Scientific Name -
Weight: 30-300 gm
Size: Approximately 12 inches in length.
Distinct Markings: Overall plumage bright red, primaries black,
secondaries tipped with black, wings red with blue on coverts.
Tail reddish-black, underside dull red. Eye ring bluish-black,
beak orange, cere and feet are dark blue-black.
and Lorikeets are found in Australia, Indonesia and the South
Pacific. Lories and Lorikeets are brilliantly colored, highly
active and playful. They are distinguished from other parrots
by their brush tongue, utilized for feeding on nectar and pollen.
Their feces are more liquid than most parrots and are excreted
in a projectile manner making them messy and often inappropriate
for housing indoors. They thrive in outdoor aviaries. They can
be housed in colonies however must be closely observed for signs
Some lory species make good companion birds (Chattering and Red
lories are probably the best) however most are better suited as
aviary birds. They are often hyperactive, constantly chattering
but not excessively loud and have poor talking ability.
should always be provided with toys, items for chewing and branches
from non-toxic trees. In order to ensure safety, companion birds
should not be allowed unsupervised freedom in the home as they
often encounter toxins or dangerous items. Young birds should
be socialized to many people and exposed to a variety of situations
such as new cages, toys, visits to the veterinarian, handling
by friends, and wing and nail clippings to avoid fear of novel
bathing or showering is vital to maintaining good plumage and
skin condition. Birds can be misted and allowed to dry in a warm
room or in the sun, or dried with a blow drier. They enjoy bathing
in a bowl or bird bath. They are good fliers so if kept as companion
birds they should have a moderate number of wing feathers clipped
to prevent flight. Clip only enough so the bird will glide to
companion and breeding birds should be individually identified
to assist in recovery if lost and assist in maintenance of medical
and genealogical records. Many breeders apply closed leg bands
when chicks are young. While they present a slight risk of entrapment
closed bands are preferable to no identification, especially for
breeding birds. Microchips which can be implanted into the muscle
or under the skin are a reliable means of identification but require
electronic readers to verify identification. Tattoos may be used
but often fade or become illegible with time. Foot prints may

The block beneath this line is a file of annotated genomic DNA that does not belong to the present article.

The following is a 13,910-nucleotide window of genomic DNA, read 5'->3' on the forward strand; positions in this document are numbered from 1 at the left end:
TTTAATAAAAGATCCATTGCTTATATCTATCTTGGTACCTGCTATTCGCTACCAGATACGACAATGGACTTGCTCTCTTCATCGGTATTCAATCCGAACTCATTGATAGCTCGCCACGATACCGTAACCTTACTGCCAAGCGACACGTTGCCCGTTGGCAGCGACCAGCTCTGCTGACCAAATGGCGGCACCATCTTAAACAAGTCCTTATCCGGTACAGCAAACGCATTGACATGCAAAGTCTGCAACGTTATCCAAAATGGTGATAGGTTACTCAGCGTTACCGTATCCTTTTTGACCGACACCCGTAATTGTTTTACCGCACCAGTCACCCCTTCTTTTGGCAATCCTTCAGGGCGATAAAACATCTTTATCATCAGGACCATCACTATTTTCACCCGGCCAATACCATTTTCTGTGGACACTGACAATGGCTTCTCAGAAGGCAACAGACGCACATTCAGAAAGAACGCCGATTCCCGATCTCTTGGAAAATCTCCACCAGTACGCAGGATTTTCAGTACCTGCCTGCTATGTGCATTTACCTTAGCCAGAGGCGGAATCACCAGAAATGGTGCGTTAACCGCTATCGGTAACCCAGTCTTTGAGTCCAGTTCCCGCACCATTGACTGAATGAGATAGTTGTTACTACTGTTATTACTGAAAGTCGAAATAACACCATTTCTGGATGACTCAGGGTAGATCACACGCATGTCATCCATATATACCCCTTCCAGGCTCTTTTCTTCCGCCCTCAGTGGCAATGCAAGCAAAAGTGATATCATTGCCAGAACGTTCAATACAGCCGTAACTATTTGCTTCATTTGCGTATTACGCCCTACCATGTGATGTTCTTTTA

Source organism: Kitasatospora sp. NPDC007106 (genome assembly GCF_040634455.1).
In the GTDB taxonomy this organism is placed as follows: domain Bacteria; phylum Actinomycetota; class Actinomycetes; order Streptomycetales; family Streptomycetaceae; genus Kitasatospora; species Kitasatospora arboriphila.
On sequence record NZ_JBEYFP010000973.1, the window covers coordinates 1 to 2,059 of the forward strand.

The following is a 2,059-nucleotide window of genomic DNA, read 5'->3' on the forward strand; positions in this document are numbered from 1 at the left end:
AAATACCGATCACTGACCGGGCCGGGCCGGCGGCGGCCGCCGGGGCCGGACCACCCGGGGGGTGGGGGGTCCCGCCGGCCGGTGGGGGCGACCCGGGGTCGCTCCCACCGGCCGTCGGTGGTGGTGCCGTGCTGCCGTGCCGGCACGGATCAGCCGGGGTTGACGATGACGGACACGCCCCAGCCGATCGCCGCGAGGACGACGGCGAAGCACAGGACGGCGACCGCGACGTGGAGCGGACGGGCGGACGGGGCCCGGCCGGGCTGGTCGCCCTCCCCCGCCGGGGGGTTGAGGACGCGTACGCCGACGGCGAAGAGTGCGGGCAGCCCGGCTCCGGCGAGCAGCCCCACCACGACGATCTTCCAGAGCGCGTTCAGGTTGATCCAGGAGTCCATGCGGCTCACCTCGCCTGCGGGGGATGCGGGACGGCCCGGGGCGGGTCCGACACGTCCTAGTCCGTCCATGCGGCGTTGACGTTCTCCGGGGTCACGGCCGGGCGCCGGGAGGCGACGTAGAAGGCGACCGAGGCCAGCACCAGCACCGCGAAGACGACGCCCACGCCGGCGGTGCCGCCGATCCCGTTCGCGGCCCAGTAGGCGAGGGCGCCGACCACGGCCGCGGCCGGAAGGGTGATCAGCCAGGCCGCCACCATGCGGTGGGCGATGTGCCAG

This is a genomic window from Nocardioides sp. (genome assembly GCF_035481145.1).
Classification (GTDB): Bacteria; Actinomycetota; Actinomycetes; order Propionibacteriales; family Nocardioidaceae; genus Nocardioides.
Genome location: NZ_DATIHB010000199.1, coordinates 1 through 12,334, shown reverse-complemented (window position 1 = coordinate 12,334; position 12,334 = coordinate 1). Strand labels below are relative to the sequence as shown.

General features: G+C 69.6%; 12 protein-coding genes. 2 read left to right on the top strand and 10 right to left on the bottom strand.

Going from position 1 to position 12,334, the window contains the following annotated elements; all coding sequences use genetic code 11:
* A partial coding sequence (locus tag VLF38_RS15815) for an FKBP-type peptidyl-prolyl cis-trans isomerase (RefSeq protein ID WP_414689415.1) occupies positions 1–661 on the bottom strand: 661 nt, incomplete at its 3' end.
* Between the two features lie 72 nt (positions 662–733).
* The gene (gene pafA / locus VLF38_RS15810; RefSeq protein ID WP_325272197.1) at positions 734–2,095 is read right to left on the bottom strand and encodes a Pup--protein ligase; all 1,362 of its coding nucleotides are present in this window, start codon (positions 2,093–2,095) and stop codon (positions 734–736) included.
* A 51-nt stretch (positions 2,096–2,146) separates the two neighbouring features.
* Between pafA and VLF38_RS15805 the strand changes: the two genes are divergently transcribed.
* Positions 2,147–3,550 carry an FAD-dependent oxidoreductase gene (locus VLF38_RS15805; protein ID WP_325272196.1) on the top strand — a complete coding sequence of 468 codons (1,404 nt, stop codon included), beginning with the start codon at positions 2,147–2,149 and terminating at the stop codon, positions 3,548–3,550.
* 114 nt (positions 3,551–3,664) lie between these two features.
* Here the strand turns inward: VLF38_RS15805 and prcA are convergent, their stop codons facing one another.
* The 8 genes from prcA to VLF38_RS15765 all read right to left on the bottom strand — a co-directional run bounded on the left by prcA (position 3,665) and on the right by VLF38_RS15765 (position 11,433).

have some application in identification.
cages should be roomy and situated so that they can be easily
cleaned (hosed out). Outdoor housing is preferred and frequent
bathing is essential to maintaining good heath. Care must be taken
that old food does not accumulate in the cage, on perches or in
feeders. Several perches should be provided.
Span: Up to 15 years however very small species are delicate and
typically not long lived
Age at maturity: 1-3 years
Ideally lories should be fed a formulated (pelleted or extruded
diet) as a basis for good nutrition. Many aviculturists make home
made diets which should be analyzed for nutritional adequacy.
The primary diet can be dry in many species, especially the larger
species, which will help to keep the birds and caging clean, prevent
contamination and spoilage and reduce disease problems associated
with food spoilage. The diet should be supplemented with fresh
fruits and vegetables daily to add variety and psychological enrichment.
Many small species must be fed a nectar. Treats maybe given in
small amounts especially as rewards for good behavior. Fresh clean
water must be provided every day. Vitamin supplements are not
needed for birds which are eating a formulated diet. Pretty Bird
manufactures special dry diets for lories and lorikeets. For Conversion
see our brochure on Converting your seed eating bird to a formulated
Breeding lories requires special attention to diet and housing.
Some species breed well in captivity. Breeding season and clutch
size is variable according to the species. Nest Box and cage size
is also variable according to the species.
Common Diseases And Disorders -
Psittacine Beak and Feather Disease
Bacterial infections often associated with liquid foods
Food spoilage and contamination
Toxins: Many common health problems can be prevented by good
diet, nutrition and routine health care. Routine veterinary
examination (annually) can help you to keep your pet in
excellent health and enhance your relationship with your bird
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